We called it potluck out on the Island but up here they call it tricky tray. Same thing. The big supper was always held on Maundy Thursday after service in the parish hall. It was the same for the dozen or so years I went -- chafing dishes of macaroni-and-cheese, bowls of tossed salad, baking trays of biscuits, a variety of bland Swedish meatballs in thin gravy, followed by boatloads of sweets. Pies, cakes, cupcakes, cookies, and jello molds with fruit. The desserts were colorful and occasionally tasty but the food didn't matter much. These days I'll admit that it was a comfort to be stuck in time back then. I guess I knew that it wasn't about the food. I remember those evenings as boisterous affairs with lots of laughter and catching-up conversations, even though Good Friday was around the corner, with its Stations of the Cross and doleful plainsong. The fact that Christ died for our sins didn't matter much to kids with bellyfuls of sugar and a tendency toward horseplay before bedtime.
The evening before we'd celebrate Tenebrae -- a sure sign that Lent was finally coming to an end. The adults may have meditated on dust and ashes, but we were glad to be leaving the season of tuna sandwiches, fish sticks, and no candy. Tenebrae scared the bejesus out of me -- especially when Mr. Treadwell recited that scripture about the valley of the dry bones. Shite! I could hear those bones clicking in the pews all around me. The altar was stripped bare and the sacrament was taken out of the tabernacle. Father Hill and the acolytes worked in silence. All the lights were extinguished except for one candle he kept in the sacristy. The men and the boys would have to keep watch in the emptiness like the apostles. Waiting for something to happen. Nothing did, except boredom and sleep.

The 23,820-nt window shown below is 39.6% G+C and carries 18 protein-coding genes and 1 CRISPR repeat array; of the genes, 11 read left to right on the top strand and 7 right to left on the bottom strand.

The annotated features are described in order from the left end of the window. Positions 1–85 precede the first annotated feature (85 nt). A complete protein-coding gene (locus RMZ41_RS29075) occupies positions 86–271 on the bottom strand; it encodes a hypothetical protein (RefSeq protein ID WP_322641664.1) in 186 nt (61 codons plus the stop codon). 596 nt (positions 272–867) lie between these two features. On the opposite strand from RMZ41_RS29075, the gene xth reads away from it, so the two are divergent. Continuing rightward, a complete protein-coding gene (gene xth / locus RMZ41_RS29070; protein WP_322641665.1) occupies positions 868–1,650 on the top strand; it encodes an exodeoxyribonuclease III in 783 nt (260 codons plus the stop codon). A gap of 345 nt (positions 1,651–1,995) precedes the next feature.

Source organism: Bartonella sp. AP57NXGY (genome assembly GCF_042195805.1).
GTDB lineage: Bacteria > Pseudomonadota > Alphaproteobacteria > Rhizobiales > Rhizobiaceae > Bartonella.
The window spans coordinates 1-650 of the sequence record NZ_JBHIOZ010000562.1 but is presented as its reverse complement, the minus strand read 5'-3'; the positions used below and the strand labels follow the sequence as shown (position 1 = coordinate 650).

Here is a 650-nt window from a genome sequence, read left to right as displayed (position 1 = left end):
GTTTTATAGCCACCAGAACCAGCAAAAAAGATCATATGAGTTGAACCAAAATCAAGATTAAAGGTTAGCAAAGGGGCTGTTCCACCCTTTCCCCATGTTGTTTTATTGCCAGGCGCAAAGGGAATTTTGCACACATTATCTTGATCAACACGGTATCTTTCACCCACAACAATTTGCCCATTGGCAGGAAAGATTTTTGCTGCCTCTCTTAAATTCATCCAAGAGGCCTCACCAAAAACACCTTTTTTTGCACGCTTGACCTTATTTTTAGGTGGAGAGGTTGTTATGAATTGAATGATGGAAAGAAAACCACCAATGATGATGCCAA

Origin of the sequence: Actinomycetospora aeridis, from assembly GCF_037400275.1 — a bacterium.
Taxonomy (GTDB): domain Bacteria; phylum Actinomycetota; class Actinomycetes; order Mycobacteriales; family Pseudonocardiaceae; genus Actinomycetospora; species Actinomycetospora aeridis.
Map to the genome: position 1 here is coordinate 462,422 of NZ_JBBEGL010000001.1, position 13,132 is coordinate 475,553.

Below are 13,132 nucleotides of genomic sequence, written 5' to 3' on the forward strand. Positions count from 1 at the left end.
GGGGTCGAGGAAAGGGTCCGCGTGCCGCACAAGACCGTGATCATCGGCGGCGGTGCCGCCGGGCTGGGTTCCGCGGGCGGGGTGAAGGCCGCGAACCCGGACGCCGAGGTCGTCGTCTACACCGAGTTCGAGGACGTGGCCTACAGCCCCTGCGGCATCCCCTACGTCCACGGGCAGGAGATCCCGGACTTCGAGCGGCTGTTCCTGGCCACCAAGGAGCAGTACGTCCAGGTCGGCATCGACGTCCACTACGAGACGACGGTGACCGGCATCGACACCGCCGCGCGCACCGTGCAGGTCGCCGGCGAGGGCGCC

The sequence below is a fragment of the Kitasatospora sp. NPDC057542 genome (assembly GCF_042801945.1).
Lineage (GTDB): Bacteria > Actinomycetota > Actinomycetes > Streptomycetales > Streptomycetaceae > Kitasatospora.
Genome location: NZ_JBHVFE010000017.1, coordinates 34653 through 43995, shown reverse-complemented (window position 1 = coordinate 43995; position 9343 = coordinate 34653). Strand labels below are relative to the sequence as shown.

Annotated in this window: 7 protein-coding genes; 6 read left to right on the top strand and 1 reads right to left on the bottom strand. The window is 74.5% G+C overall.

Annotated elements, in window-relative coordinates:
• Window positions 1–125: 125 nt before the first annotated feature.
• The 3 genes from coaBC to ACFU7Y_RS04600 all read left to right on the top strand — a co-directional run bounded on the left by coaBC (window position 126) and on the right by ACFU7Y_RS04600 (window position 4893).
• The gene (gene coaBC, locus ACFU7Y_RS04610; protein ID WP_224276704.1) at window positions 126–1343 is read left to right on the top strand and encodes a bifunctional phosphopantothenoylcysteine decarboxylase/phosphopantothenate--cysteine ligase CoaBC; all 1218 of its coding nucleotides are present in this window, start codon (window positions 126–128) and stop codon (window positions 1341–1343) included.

So often the families who were struggling the most financially were the ones who brought the most food to those Thursday fêtes. As a child I had the idea that their generosity was a form of neediness, but that was a long time ago, when my grandmother was still alive. Today I've come to see it for what it was -- a way of simply belonging, an act of giving without irony or hidden agenda. It was their fellowship that mattered, not their modest potluck dishes. They were shy but friendly, even warm-hearted once you got to know them -- who cared if they lived in a graveyard? -- and their view of the world was worth hearing about. The theory that germs came out of the ground on warm winter days was irrefutable in my childish eyes. They knew things that we didn't know. Three decades after the fact, that notion seems quaint, even foreign. In 2013, I live in a society given over to base materialism and a dogged belief in the efficacy of Science, and its handmaid Filthy Lucre, to accomplish anything of worth. Even if the really big things -- like "why the hell am I here?" -- are beyond its reach.
A few months ago I went back to the Island. This was before Sandy and the snow. The double lot property was still there on Roosevelt Street, between Harrison and Monroe, with the church building, parish hall, and the modest Cape Cod rectory. All three abandoned, locked up, forlorn and forgotten. The stained glass windows were shattered and weeds stood up in the gutters. The pines and crabapple trees were growing wild, but someone had recently mowed the lawn. I could hear Betty say, "Thank god for small miracles." I'm sure she was dead like the rest of them. I tried to peek into the parish hall through a hole in the plywood used to cover one of the broken windows. I wanted to see if the piano we donated in memory of my mother was still there. It was useless -- I couldn't make out anything in the gloom. The body of Christ has been around for two thousand years but St. James the Just Parish lasted less than sixty.
Lemme tell you poot, sometimes it feels like the whole effin world is one big tricky tray: eat your fill, shake your neighbor's hand, join the grounds committee, buy flowers for the altar, sing till your effin voice is gone. There's so little time left. Jesus is everywhere and nowhere -- take your choice: you can celebrate either condition. You and the rest of your generation.